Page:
On The Struggle for Black History
Dr. Carter G. Woodson: Father of Afro-American Histography
Why Afro-American History is Still Suppressed
Although most Americans are oblivious to it; February is Black History Month. In black communities all across the nation it is a time for celebrating the struggles and achievements of our great ancestors. It began as “Negro History Week,” when it was established by Dr. Carter G. Woodson in 1926, and was extended into black history month during the turbulent 1960’s.
Woodson, who held a PhD in history from Harvard, founded the Association for the Study of Negro Life and History in 1915 – a period when the public crucifixion of black people called “lynching” had averaged one every two and a half days since 1882 – in an effort to rescue the race from extinction in America. And like the Civil Rights/Labor Leader A. Phillip Randolph, Woodson believed that his efforts should be financed by black people themselves.
Hence Dr. Woodson sold memberships to the Association and the members got a regular Negro History Bulletin with facinating facts about the accomplishments of their race. Black people of all nationalities and classes bought memberships. It was the most successful example of academic entreprenuership that I know of. To read an indepth portrait of Dr. Woodson check out the book “Reconsidering The Souls of Black Folk,” by Playthell Benjamin and Stanley Crouch, Running Press, Philadelphia and London 2003.
A voluntary group of professional scholars – black and white – the Association was dedicated to excavating and publishing the history of African Americans, employing state of the art research methods. And the next year, 1916, Dr. Woodson established the Journal of Negro History to publish the findings of the new historians he was training for peer review and public consumption. All of the great black historians who came of age in the first half of the twentieth century studied with Dr. Woodson; among them the Harvard trained PhD’s Rayford Logan and John Hope Franklin. See “The Place of Carter G. Woodson in American Historiography,” by Dr. John Hope Franklin.
Dr. William Edward Burghardt Dubois
The Father of Black Studies
Dr. W.E.B. Du Bois, the first Afro-America to earn a Harvard PhD and wrote the first modern scientific history based on an African American theme – The Suppression of the African slave Trade in 1896 – spoke of Dr. Woodson in heroic terms.
“Woodson literally made this country, which has only the slightest respect for people of color, recognize and celebrate each year, a week in which it studied the effect which the American Negro has upon life, thought, and action in the United States. I know of no one man who in a lifetime has, unaided, built up such a national celebration.”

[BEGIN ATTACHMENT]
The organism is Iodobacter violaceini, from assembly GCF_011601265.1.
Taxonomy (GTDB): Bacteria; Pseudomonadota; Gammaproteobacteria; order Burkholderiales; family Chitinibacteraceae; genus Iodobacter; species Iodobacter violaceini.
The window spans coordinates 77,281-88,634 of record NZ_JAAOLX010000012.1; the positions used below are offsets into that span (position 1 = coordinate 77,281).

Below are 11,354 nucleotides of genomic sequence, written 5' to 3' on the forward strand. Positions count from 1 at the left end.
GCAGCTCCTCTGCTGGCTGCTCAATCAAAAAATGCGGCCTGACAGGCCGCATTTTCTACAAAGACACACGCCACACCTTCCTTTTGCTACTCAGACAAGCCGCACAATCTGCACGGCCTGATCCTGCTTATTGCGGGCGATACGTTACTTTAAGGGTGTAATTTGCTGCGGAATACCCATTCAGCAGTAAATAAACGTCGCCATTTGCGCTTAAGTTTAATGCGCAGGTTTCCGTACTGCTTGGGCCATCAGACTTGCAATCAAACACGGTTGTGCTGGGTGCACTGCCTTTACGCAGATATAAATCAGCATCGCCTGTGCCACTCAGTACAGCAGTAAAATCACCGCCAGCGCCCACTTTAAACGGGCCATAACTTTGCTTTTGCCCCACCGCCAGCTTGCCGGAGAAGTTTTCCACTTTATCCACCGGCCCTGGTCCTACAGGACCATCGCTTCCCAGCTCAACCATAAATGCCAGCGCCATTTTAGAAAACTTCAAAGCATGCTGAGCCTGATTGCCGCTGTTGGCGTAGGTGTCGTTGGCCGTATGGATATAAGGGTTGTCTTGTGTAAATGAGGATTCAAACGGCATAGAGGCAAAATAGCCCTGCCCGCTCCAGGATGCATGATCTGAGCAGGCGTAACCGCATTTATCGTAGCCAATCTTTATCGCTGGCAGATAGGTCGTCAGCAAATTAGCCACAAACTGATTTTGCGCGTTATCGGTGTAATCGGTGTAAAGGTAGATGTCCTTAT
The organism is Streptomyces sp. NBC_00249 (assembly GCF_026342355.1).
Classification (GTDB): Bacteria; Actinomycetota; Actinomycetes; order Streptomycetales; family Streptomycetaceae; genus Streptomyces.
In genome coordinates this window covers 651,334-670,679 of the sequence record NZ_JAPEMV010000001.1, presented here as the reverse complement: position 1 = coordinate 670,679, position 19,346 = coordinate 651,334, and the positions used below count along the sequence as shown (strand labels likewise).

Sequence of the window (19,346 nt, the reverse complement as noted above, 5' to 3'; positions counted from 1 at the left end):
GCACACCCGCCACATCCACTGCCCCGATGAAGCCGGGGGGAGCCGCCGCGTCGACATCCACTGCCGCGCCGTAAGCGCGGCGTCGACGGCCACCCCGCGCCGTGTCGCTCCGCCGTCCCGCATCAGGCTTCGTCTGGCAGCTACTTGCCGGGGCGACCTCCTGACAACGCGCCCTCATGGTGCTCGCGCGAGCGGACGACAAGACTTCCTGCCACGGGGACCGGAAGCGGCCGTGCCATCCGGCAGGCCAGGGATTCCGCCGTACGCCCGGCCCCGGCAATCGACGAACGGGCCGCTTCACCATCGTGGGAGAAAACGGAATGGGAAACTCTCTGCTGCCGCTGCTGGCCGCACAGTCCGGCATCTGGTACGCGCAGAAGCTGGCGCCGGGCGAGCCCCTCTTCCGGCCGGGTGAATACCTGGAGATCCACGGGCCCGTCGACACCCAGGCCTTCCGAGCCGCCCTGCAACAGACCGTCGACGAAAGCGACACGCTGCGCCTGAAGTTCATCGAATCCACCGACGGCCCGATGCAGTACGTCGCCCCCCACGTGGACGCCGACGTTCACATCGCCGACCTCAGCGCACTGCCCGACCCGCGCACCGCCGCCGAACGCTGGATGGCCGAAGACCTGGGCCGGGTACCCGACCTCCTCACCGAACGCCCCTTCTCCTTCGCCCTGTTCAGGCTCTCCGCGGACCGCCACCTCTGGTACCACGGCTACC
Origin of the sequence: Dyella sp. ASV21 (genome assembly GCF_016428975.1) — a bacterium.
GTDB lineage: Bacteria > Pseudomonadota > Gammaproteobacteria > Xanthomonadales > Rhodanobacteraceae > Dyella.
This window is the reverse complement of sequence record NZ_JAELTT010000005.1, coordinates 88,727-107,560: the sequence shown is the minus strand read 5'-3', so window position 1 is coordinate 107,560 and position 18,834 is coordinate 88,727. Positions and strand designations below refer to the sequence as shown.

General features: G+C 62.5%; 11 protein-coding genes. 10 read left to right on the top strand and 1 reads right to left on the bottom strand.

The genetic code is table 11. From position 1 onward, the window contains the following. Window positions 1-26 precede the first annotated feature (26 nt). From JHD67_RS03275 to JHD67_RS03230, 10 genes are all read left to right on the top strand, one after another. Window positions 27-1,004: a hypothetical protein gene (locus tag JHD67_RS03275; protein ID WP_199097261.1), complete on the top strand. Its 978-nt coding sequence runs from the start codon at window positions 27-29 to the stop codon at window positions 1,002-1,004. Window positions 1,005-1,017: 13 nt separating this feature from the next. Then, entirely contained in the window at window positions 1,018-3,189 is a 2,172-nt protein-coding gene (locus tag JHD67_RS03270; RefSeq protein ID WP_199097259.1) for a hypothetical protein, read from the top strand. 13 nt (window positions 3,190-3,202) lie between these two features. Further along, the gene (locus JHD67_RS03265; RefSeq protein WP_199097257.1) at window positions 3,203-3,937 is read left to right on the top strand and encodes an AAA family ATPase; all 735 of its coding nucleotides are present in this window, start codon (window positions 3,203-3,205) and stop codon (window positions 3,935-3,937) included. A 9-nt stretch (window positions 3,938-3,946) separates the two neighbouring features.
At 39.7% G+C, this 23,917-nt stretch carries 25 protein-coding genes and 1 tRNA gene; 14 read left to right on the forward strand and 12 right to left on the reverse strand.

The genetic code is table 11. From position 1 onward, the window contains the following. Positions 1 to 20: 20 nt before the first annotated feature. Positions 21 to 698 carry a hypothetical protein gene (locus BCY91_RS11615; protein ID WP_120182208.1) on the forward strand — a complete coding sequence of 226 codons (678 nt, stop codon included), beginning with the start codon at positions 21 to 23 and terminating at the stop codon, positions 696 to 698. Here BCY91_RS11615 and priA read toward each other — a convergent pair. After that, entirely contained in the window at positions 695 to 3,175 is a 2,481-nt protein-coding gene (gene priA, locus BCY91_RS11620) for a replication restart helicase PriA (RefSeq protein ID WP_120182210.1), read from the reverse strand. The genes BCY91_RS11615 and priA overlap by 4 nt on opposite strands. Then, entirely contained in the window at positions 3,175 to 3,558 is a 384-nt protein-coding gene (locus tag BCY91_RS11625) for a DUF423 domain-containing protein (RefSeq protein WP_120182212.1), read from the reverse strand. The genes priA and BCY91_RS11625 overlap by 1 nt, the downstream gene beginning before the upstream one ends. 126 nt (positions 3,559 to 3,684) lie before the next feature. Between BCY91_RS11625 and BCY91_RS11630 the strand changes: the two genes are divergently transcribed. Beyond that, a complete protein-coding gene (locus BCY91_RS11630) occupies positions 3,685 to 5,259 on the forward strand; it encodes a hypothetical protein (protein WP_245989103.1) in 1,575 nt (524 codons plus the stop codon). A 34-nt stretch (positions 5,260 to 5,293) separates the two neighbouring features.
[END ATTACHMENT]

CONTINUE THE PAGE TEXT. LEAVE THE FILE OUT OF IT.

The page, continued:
Dr. Woodson dedicated his life to setting the record straight regarding the Afro-American contribution to American civilization because he was convinced that our survival depended on it. Looking around the world at the destruction of the native Americans, the growing extinction of the Australian Aborigines, the Maori people of New Zealand, and the atrocities of King Leopold in the Congo that moved Mark Twain to denounce him and catalogue his horreddous crimes in “The Soliloquy Of King Leopold,” Woodson concluded that a world that thought itself “civilized” tolerated genocide against these peoples because they were considered sub-human, and therefore expendable in the advance of Western Civilization.
Although the world has turned upside down since then, those who argue that Black History Month Celebrations is an anachronism, a relic from another world that has outlived its usefulness in a nation with a black First Family, are tragically mistaken. Some whites are openly hostile to the teaching of Afro-American history, or the history of any of the non-white ethic groups that make up the US population. In fact, Arizona has just passed a law banning teaching the history of the Hispanic people who were the original inhabitants of the state. This is no accident.
For the purveyors of white supremacy and the false doctrine of “American Exceptionalism,” teaching the history of black folks, Native Americans, Puerto-Ricans, Mexicans, et al, is self-defeating. The history of these groups document the criminal history of “White Supremacy” and contradicts the master narrative of American civilization as the “land of the free and home of the brave where all men are born equal,” upon which white America’s claim to exceptionalism is based.
Hence when Mitt Romney and Rick Santorum get teary eyed recounting how their immigrant ancestors found freedom and unlimited opportunity to prosper in this land of the free; I am reminded that this is a country founded on genocide and chattel slavery – practices the ex-slave intellectual, abilitionist activist/orator and gifted writer Frederick Douglass said “would disgrace a nation of savages.” These events has defined the character of American civilization as much as the crafting of the US Constitution in the summer of 1787.
That’s why the history of black people continues to be suppressed….and that’s why we must continue the fight to see it taught in every institution of learning in this country; especially those that receive public funding! The fate of the nation may yet depend upon it!
Frederick Douglass: Abolitionist and Public Intellectual
The Premiere Moral Clarion of 19th Century America!
Harlem, New York
February 8, 2012